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Common Basic Android Terminal Commands Every Android Phone Owner Should Know (Part 1 of 2)

For most if not all Android and tablet users, the fact that they can plug in their tablets and Android phones to their computers and interact with them is a huge plus. Apart from instances where such device owners have broken something and need to fix it, there are a number of grounds why advanced Android users would want to communicate with their devices. In order for this to be possible for users, there are a number of tools and few commands that each user needs to equip him or herself with so as to be able to perform such functions.  Granted this article will not be the end all be all account of adb (Android Debug Bridge) commands, however there are at the very least 10 elementary commands every Android users should equip themselves with if they want to get down and dirty with command lines.

Android terminal command tools are fairly simple to get acquainted with. For Linux and Mac users, all you need to do is install the Android Software Development Kit (SDK) as indicated in the Android Developers website. It is quite simple and Android users do not have to worry about issues such as Driver complications that arise like Windows users have to.  For those of you who are Windows users however it is both simultaneously a little easier and harder to get things set up.  The tools themselves make up the easy part where all one has to do is download the following file Once you have done this you need to open the zip file and click on the Android tools folder. You may choose to drag this folder to somewhere easy for you to access for convenience or leave it where it is, this step is basically up to you. Next step involves you visiting your devices manufacturing page so as to access the “adb “(Android Debug Bridge) and “fastboot” installation drivers for Windows.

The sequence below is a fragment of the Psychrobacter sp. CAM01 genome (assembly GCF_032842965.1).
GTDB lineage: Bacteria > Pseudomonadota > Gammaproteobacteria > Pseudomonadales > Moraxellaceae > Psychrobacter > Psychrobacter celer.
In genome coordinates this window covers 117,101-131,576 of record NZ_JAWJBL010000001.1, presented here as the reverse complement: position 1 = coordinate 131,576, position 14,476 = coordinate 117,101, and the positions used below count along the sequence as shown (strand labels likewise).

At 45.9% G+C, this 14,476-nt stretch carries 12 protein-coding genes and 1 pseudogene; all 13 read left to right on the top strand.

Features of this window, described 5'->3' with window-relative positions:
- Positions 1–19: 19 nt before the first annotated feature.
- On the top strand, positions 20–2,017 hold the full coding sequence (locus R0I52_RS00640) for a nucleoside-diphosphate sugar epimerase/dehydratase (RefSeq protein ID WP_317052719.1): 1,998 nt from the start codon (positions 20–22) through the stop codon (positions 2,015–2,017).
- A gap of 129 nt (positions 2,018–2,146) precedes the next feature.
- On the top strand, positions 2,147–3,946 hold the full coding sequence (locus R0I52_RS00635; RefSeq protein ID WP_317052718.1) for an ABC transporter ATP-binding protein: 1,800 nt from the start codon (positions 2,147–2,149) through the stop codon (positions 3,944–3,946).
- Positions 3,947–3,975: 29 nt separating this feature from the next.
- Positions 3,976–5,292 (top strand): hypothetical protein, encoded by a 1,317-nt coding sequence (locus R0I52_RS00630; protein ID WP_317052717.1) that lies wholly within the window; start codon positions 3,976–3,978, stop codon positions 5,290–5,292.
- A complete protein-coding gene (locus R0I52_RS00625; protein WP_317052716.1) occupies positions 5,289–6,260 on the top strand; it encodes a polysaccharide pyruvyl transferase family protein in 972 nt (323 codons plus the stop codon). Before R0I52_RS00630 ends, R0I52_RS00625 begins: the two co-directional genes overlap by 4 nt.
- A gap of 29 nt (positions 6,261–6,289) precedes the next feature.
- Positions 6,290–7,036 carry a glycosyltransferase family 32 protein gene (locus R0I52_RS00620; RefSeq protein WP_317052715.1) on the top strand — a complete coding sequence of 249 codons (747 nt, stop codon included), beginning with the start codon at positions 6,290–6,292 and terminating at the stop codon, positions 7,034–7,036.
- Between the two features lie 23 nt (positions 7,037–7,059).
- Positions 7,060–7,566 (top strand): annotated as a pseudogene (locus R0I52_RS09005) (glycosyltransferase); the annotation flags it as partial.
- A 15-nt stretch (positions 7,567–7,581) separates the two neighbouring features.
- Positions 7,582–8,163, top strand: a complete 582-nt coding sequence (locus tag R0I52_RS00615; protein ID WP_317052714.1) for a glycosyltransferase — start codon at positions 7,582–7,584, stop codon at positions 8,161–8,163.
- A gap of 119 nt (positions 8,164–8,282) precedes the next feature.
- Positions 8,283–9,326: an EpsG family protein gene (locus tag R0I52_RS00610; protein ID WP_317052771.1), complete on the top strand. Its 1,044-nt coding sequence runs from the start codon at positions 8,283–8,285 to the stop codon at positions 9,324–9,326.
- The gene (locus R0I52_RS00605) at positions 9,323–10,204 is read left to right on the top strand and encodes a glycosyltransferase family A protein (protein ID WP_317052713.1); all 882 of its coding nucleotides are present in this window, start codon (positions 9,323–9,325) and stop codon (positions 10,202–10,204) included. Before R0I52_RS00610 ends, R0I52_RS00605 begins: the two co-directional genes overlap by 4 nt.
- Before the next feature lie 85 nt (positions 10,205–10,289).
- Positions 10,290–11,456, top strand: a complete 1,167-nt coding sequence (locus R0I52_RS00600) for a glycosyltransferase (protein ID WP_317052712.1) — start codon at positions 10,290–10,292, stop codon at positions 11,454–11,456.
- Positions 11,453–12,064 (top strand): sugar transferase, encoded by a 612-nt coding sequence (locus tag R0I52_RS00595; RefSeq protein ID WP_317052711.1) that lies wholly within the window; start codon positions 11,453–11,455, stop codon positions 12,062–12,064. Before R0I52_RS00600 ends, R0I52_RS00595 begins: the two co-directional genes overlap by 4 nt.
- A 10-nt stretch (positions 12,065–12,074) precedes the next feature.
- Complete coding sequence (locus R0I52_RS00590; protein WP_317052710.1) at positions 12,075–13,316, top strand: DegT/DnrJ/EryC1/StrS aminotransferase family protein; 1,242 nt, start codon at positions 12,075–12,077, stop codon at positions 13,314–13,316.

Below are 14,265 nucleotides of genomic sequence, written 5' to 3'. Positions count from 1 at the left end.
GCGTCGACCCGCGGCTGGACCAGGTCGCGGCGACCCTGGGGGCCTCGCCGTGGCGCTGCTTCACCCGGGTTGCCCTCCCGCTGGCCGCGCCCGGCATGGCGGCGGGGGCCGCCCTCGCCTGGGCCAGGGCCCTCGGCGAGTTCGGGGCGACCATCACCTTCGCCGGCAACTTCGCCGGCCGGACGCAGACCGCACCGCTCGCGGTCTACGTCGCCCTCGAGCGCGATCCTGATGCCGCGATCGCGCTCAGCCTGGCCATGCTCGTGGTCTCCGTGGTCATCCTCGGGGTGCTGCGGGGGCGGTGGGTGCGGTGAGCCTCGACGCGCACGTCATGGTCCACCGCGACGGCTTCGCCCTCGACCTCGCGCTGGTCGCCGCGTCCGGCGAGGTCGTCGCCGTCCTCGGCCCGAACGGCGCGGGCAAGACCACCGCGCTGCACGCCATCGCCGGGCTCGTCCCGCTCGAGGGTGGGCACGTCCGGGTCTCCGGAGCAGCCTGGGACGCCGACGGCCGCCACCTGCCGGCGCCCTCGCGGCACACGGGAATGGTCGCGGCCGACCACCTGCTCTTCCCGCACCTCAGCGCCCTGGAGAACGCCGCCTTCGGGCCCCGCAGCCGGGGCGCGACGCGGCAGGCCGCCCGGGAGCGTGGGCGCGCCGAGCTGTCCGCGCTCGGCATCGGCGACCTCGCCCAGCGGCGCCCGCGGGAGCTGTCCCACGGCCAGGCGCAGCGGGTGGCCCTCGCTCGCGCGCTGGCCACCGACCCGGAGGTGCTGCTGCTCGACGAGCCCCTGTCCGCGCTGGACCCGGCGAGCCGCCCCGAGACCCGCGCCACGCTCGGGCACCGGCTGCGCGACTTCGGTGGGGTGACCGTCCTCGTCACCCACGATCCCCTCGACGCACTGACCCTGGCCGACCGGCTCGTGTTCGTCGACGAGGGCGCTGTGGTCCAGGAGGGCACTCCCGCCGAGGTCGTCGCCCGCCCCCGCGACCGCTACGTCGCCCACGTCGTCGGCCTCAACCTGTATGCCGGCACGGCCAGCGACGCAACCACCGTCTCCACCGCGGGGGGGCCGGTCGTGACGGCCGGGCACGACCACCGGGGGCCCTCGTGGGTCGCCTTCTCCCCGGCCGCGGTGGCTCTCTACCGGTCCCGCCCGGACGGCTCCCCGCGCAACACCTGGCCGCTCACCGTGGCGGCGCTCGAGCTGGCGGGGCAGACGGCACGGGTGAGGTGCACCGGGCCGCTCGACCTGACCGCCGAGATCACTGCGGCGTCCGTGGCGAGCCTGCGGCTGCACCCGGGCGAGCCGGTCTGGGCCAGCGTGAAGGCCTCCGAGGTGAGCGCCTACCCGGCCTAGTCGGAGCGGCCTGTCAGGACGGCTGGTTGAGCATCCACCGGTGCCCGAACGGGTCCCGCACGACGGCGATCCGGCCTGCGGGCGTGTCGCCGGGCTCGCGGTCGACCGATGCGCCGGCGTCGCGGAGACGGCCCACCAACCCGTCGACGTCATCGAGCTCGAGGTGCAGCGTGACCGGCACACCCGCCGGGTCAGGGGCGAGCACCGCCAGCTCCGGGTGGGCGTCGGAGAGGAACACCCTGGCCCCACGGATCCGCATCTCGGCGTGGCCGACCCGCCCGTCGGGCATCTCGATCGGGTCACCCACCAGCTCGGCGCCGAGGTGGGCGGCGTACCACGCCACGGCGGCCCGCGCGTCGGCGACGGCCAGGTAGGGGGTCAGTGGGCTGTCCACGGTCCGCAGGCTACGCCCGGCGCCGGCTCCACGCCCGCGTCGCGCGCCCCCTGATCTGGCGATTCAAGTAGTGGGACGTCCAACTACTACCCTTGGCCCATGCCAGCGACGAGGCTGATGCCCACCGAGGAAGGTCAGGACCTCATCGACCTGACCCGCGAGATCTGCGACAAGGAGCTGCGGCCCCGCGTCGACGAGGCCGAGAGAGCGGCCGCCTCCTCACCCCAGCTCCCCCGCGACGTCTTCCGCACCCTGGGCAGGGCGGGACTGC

The Android Debug Bridge (adb) and Fastboot drivers allow android users to communicate with their device via a computer. If you run in to complications when trying to install the necessary tools simply visit a forum as they are a great place to get help from others who have tried and succeeded.  Now that we have covered the basics on how to access and install the Android Software Development Kit for both Android and Windows device owners the next step required in enabling you to communicate with your device is enabling USB debugging on your device. If you need help finding it going through your device manual should be able to offer assistance. Once done plug your device in to your computer using the USB cord after which you’ll be all set to getting familiar with following ten Android commands lines:


1.      The Android Debug Bridge Devices Command

The Android Debug Bridge Command

The Android Debug Bridge (adb) devices command can be put down as one of the most important command lines of the lot since it is the command line that is used in ensuring that your Android device and computer are communicating. It is for this reason that the adb device command appears first on the list.